Elizabeth is an actor, playwright, musician, and a graduate of De Paul University. She studied theatre and improvisation at the Second City Training Center, the Actors’ Center, and at the Royal National Theatre Studio in London. Elizabeth has performed with the Chicago Symphony Orchestra, Tympanic Theatre, Congo Square Theatre, Second City's Children's Theatre, Stage Left Theatre, Bailiwick Arts Center, and London's Canal Cafe Theatre. Six of her plays have been chosen as part of the Abbie Hoffman and the Around the Coyote festivals.
(front, l to r) Sharriese Hamilton, Veronica Garza, Tyler Symone, Michael Turrentine, Khaki Pixley, Scott Danielson and Alyssa Soto with (back, l to r) Royen Kent, Elizabeth Morgan and Ted Kitterman. Photo by Emily Schwartz.
By Elizabeth Ellis
All of us hold certain performers in a certain high esteem. We’ll go see any film in which they’re featured, listen to any song they record, or catch any interview where they speak about their work. It’s a combination of both respect for their artistic output as well as for them as people. One of those performers for me is Dolly Parton. She’s special to me, not just because of her abilities as a musician, singer, composer, and actor, but her example as a humanitarian. For these reasons, I was really looking forward to Firebrand Theatre’s production of 9 TO 5 THE MUSICAL at The Den, and Firebrand did not disappoint.
While the basic plot taken from the 1980 film is a little thin to translate into a full musical, the exceptionally gifted cast (several doubling as musicians) paired with tight and smart direction from Firebrand’s artistic director, Harmony France, make 9 TO 5 THE MUSICAL a fun and exuberant production that moves far past the cliches of the cinematic version.
In case you aren’t up on your seminal feminist cinematic moments: The time is 1979, the place is the local office of the gigantic multinational corporation, Consolidated. Three secretaries (Doralee, Violet, and Judy) guide us through the frustration and drudgery of working at such a soulless institution. Texas native Doralee (the adorable and versatile Sharriese Hamilton) is all perkiness and efficiency, but is shunned by the other women for her perceived affair with the CEO. The feminist-in-the-making single mom, Violet (the strong and funny Anne Sheridan Smith), could successfully run Consolidated but is passed over again and again because of her gender. Newbie Judy (the earnest and lovely Sara Reinecke), fresh from a split with her cheating husband, faces the working world for the first time. Mr. Hart (the wonderfully lewd and leering Scott Danielson) is the nasty grand poobah who treats the women employees like his personal cat toys, and instills fear of job loss in all his staff. When Violet, Dorralee, and Judy discover evidence of Hart’s financial wrongdoings, they trap him, engage in some corporate shibari, kidnap him, and secure him in his own home. The trio subsequently take over the office, enact more employee-friendly policies, and make Consolidated a fabulous success.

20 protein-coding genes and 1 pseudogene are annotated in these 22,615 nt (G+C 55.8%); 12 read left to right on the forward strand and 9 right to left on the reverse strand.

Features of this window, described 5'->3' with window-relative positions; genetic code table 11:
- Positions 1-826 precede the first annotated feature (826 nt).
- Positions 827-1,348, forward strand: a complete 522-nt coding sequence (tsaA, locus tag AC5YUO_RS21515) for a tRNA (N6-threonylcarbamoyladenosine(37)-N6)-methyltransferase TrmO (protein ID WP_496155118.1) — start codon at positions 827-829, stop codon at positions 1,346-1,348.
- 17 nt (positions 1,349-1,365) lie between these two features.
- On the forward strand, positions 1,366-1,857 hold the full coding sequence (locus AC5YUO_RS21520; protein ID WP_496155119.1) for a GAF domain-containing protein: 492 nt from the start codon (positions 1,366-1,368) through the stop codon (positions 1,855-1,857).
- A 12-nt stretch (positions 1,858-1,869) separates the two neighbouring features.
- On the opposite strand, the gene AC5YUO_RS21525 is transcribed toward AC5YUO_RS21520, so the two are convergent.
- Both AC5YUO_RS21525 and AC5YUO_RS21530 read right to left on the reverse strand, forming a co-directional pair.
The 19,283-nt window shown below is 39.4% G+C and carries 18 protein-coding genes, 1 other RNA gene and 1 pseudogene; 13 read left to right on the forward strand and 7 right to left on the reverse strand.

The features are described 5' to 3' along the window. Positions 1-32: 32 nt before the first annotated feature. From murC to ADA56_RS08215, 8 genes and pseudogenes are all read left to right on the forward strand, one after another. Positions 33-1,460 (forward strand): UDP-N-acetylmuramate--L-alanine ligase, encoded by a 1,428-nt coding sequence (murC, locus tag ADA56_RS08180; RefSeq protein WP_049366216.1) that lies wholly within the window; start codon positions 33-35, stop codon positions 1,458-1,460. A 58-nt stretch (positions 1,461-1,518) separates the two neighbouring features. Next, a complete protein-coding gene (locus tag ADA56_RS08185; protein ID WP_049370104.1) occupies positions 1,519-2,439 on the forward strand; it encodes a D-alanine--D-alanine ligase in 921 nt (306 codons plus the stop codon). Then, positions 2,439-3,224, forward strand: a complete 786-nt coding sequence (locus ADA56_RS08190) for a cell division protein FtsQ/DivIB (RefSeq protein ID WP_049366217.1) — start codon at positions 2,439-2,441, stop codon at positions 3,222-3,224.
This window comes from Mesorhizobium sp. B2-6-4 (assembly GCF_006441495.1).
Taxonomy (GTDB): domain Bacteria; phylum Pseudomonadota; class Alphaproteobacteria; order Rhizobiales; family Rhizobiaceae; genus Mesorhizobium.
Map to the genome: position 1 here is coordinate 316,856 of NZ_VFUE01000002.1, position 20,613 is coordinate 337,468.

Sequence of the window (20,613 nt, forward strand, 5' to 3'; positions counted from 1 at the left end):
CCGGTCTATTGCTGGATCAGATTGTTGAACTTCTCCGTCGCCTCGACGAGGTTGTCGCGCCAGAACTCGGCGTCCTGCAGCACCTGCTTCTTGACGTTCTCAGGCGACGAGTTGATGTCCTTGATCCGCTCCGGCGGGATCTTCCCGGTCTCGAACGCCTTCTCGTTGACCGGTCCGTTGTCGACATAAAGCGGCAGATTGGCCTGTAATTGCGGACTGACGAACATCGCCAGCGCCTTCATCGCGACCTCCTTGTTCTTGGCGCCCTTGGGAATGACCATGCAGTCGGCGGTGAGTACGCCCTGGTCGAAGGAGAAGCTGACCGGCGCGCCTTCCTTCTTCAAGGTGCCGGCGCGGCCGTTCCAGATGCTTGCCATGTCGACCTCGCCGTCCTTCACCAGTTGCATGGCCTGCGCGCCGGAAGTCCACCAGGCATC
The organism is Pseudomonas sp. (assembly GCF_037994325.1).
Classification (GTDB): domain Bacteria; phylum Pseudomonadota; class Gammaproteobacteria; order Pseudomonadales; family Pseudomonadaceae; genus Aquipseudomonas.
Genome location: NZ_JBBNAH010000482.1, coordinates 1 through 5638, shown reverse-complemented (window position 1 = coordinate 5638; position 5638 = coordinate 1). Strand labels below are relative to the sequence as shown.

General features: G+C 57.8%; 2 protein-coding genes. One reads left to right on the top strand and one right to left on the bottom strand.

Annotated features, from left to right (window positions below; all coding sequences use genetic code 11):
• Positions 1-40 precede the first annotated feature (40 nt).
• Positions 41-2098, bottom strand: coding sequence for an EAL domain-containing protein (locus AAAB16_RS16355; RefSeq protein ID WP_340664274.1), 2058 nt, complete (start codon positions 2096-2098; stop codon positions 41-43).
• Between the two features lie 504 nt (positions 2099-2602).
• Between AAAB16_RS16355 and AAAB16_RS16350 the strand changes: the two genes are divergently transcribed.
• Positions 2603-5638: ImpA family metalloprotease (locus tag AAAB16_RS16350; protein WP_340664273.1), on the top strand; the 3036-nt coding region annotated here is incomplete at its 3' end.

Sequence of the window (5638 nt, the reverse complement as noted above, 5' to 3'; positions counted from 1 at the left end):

The three main women each have a show-stopping song: Hamilton’s “Backwoods Barbie,” Smith’s “Pin-up Girl,” and Reinecke’s “Get Out and Stay Out” all showcase these women’s superb voices. Veronica Garza, as Hart’s toady assistant Roz, shows brilliant comic timing and interpretation to accompany her thrilling voice in “Hart to Hart.” The rest of the cast give excellent performances as a variety of characters.
While the book by Patricia Resnick comes across as uninspired, it’s understandable given the limitations of the original. The characters tend towards one-dimensional and simple, but we still cheer for them, especially the three protagonists. The music and lyrics by Dolly herself are fresh, varied, funny, and stick happily in your mind. France gave herself a difficult task: provide a 21st-century take on an adaptation of a beloved-yet-dated film. France presents this piece with honesty, not with cynicism, and doesn’t flinch from some of the more groan-worthy storylines. As much as #metoo has brought to light countless instances of odious behavior, France shows that women still have a long road ahead, filled with sexist bumps along the way (and adds a few present-day touches, as demonstrated by Hart’s handshakes, which oddly mirror those of our present President). Choreographer Kasey Alfonso uses the narrow first-floor space at The Den beautifully, and music director Andra Velis Simon wisely utilizes some of the depth of Chicago’s talent pool, steering the terrific actors and musicians in the band towards a more bluegrass and folk feel than the original orchestrations.
In some ways, I had hoped this production of 9 TO 5 would be able to provide some sort of watershed moment in musical theater, and give the audience more to think about as far as the women’s movement and sexual harassment of women in the workplace and beyond. It can’t, not to the extent that most of us would want. However, the stellar talent onstage and Dolly’s consistently superb music contribute to make this show both a reminder of where we’ve been and what we can still achieve.
9 TO 5 plays through May 20 at the Den. More info at firebrandtheatre.org.